The flight computers don’t communicate with each other during flight; the sensors and software are accurate enough that it’s not required for short flights. None of the flight settings are hard-coded; depending on the flight profile, they can all be changed using the Signal iOS/Android app.

The flight software is written in C++, the iOS app in Swift, and the Android app in Java. Flight guidance is computed using quaternions, a complex number system for 3D orientation and rotation that’s more computationally efficient than other methods (see for a wonderful introduction).


The attachment points at the top of each side core slide down a ramp on the center core, giving them a bit of clearance during stage separation. This passive setup keeps things very simple during flight, but the cores are usually bolted together while the vehicle is on the ground. All three cores are also connected at the base of the vehicle using a slightly simpler thrust plate.

The side cores remain attached to the vehicle by maintaining a slightly higher net thrust force than the center core/upper stage. As soon as the center core produces more net thrust than the side cores, it will pull away and the stages will separate. For flexibility, each side core also has a slot for a small separation motor; I haven’t needed to use sep motors on flights so far, but they may be helpful later down the road.

The center core of the Falcon Heavy model goes through two boost phases during flight. During the first phase, the side cores are attached. Right around side core burnout,
the center core lights a second motor, and
the second boost phase begins. These two rocket motors are mounted on top of each other in the center core’s thrust vectoring mount. When the second motor ignites, the lower, spent motor, is ejected. This same technique, called hot staging, is used to control ascent and propulsive landing motors in other rockets.

The rocket motors in each stage of the Falcon Heavy model can be gimbaled ±5 degrees in any direction. Because the side cores are not firing directly through the vehicle’s center of mass, they can be used not just for pitch and yaw, but roll control as well. Each multi-core flight runs a roll program which usually targets 20 degrees of positive roll, executed at 30–40 degrees per second.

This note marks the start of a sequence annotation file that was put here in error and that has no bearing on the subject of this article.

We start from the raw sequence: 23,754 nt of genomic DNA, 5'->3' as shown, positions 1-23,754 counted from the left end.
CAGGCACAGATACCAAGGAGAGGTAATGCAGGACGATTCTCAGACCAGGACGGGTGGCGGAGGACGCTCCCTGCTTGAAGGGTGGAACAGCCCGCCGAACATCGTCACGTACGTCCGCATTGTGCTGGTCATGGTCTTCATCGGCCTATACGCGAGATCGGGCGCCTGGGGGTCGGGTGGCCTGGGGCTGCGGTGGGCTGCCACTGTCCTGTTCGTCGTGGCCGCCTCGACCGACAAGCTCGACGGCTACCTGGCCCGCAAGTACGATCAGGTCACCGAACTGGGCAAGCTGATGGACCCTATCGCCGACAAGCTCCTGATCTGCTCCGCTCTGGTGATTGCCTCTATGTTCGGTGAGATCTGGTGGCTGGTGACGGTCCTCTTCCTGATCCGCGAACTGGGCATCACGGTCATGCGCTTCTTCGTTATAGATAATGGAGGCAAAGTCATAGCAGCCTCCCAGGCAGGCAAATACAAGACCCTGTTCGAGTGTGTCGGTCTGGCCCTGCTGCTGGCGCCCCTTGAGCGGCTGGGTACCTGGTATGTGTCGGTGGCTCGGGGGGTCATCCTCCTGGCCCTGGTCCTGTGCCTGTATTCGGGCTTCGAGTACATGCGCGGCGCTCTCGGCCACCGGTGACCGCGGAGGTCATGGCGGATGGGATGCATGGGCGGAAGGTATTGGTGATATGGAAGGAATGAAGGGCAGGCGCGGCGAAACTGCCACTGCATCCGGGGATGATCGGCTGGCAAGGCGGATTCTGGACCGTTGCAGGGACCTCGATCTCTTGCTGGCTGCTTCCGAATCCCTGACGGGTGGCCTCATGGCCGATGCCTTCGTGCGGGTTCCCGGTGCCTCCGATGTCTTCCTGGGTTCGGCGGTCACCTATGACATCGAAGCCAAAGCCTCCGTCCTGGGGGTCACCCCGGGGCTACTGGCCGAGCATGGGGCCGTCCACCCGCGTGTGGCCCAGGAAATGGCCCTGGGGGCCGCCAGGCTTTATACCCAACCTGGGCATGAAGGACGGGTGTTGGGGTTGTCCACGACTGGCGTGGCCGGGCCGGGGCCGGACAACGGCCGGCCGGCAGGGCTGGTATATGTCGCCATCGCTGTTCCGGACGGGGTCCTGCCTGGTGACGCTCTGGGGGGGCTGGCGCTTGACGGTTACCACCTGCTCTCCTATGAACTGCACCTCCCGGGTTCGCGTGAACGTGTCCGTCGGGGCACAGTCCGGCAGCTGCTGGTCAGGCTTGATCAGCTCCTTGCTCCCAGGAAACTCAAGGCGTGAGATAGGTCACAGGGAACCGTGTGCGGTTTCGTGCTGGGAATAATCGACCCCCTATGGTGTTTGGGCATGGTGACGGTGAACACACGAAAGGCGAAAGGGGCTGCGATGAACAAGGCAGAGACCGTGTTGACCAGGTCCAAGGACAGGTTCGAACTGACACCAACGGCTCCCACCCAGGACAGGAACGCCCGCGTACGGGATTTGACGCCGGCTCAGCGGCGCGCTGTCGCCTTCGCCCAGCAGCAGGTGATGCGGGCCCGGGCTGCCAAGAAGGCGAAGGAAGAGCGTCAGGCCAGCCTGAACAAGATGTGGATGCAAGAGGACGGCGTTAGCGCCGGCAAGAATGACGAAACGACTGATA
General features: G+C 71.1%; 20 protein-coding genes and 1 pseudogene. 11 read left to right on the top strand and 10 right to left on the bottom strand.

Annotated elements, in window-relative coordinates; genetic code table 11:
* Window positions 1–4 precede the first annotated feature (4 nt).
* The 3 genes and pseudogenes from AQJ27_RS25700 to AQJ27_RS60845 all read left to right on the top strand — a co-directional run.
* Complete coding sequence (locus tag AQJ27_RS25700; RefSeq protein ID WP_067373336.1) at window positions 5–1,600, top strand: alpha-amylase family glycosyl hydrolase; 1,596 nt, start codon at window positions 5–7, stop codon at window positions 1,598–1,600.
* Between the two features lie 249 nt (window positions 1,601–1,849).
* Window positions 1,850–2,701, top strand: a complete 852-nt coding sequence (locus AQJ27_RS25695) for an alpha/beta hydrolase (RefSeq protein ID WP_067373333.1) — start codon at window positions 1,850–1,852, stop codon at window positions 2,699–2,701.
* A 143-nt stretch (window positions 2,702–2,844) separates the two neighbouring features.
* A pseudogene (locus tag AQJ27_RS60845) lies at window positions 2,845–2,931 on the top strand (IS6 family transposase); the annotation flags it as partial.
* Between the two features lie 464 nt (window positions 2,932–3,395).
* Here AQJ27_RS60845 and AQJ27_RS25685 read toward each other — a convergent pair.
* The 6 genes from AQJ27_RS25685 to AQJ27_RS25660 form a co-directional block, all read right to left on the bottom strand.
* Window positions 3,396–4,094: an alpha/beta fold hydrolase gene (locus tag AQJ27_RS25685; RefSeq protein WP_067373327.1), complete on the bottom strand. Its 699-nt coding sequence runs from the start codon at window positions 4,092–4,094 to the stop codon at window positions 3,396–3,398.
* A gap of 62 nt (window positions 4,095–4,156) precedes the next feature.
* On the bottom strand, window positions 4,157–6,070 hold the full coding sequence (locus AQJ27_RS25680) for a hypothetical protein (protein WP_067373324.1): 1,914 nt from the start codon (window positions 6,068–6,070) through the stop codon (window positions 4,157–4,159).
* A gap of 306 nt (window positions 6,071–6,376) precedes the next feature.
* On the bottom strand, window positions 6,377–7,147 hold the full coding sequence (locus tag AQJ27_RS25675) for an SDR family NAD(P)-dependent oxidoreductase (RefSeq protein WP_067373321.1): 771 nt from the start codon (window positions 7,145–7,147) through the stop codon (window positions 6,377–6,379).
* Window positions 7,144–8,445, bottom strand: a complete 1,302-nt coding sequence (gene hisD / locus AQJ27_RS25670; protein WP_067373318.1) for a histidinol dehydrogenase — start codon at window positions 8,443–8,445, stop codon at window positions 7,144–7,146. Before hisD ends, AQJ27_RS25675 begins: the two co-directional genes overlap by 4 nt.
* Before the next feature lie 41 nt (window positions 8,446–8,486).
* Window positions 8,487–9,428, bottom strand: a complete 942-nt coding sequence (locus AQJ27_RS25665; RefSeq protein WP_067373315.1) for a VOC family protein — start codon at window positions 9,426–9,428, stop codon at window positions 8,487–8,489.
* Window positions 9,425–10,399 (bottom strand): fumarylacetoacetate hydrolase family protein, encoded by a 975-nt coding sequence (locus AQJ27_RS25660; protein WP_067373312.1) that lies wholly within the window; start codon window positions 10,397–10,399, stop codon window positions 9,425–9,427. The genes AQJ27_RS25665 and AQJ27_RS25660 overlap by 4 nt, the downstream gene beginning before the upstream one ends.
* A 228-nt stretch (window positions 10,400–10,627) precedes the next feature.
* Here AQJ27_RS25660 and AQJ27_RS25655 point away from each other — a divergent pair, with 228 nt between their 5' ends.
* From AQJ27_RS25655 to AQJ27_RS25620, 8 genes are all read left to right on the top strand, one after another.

Launching the Falcon Heavy model requires a bit of forethought. The center core motor has a slight thrust spike at ignition, after which the amount of force produced slowly tapers off. At liftoff, the side cores must have a greater net thrust than the center core. Because of this, the center core is lit at T–1 second while the vehicle is still held on the pad by the launch clamps. At T–0 the side cores are lit, and at T+0.25 the beast is released.

Also, do I even have to say it? Of course those boosters are gonna land! The propulsive landing test program is isolated from the Falcon Heavy program right now, but the two will merge as the success rate for both programs increases.


After five iterations, Launch Pad 2.0 was redesigned from the ground up to support both single- and three-core rockets. With 8 total launch clamps, and an easily modifiable iron flame trench, Pad 2.0 is my most flexible platform yet. My Impulse launch computer, based on an Atmel ATSAMD21 microcontroller, has plenty of inputs and outputs to support add-ons like load cells, wireless communications, and any other peripheral that communicates through I2C or SPI.



» Fine-tuning the TVC — I continue to launch the Signal R2 board on my new Scout D1 rocket to improve the tuning feature in the software.

» Slow-burning propellant — Most model rocket motors burn just 3–7 seconds, not long enough to simulate real space vehicle launches. I’ve been working with Aerotech to develop long-burning motors such as their new G11 and G8ST that burns for almost 18 seconds!

» High-powered rockets — I’ve been getting involved in the HPR community, where amateur rocket flights go miles high and safety is a lot more important. So I’m now developing the Arc dual deploy board: 2 pyro channels for firing main and drogue chutes, barometric altimeter up to 100,000 feet, multi-speed data logging, and Bluetooth for smartphone configuration.


» Reaction control system (RCS) — One more thing: Rather than attempt TVC on high-power motors, I’m developing a reaction control system — six little cold-gas thrusters near the top of the rocket to improve stability

— and of course a new Relay RCS board to run it.



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Joe Barnard

runs a project and business called He builds amateur rocketry components, primarily electronics with a few mechanical components, to make model rockets look and work like their real-life counterparts. His goal is to keep developing model rockets that match the pace of advancement in the space-launch industry.

View more articles by Joe Barnard